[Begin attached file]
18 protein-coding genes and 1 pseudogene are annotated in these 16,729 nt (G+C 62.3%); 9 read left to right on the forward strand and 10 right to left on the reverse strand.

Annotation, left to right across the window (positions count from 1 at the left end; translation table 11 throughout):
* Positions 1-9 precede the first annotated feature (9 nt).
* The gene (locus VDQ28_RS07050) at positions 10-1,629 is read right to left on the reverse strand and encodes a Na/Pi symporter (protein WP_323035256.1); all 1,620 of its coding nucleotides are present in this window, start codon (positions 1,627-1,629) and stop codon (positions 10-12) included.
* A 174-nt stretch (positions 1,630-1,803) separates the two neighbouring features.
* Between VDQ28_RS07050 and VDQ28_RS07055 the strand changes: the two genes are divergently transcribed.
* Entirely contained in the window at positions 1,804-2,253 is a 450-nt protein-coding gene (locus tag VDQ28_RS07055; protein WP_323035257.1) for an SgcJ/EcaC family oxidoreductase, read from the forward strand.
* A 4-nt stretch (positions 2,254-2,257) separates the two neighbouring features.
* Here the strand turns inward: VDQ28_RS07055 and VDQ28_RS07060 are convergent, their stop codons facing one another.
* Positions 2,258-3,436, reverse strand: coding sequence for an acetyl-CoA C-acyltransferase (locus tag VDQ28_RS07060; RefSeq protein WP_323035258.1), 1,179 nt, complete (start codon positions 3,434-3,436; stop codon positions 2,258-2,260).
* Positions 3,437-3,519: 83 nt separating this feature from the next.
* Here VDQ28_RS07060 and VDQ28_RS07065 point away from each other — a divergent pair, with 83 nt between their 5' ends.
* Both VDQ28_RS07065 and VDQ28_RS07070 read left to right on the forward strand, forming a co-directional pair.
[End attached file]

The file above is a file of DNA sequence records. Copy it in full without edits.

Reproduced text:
18 protein-coding genes and 1 pseudogene are annotated in these 16,729 nt (G+C 62.3%); 9 read left to right on the forward strand and 10 right to left on the reverse strand.

Annotation, left to right across the window (positions count from 1 at the left end; translation table 11 throughout):
* Positions 1-9 precede the first annotated feature (9 nt).
* The gene (locus VDQ28_RS07050) at positions 10-1,629 is read right to left on the reverse strand and encodes a Na/Pi symporter (protein WP_323035256.1); all 1,620 of its coding nucleotides are present in this window, start codon (positions 1,627-1,629) and stop codon (positions 10-12) included.
* A 174-nt stretch (positions 1,630-1,803) separates the two neighbouring features.
* Between VDQ28_RS07050 and VDQ28_RS07055 the strand changes: the two genes are divergently transcribed.
* Entirely contained in the window at positions 1,804-2,253 is a 450-nt protein-coding gene (locus tag VDQ28_RS07055; protein WP_323035257.1) for an SgcJ/EcaC family oxidoreductase, read from the forward strand.
* A 4-nt stretch (positions 2,254-2,257) separates the two neighbouring features.
* Here the strand turns inward: VDQ28_RS07055 and VDQ28_RS07060 are convergent, their stop codons facing one another.
* Positions 2,258-3,436, reverse strand: coding sequence for an acetyl-CoA C-acyltransferase (locus tag VDQ28_RS07060; RefSeq protein WP_323035258.1), 1,179 nt, complete (start codon positions 3,434-3,436; stop codon positions 2,258-2,260).
* Positions 3,437-3,519: 83 nt separating this feature from the next.
* Here VDQ28_RS07060 and VDQ28_RS07065 point away from each other — a divergent pair, with 83 nt between their 5' ends.
* Both VDQ28_RS07065 and VDQ28_RS07070 read left to right on the forward strand, forming a co-directional pair.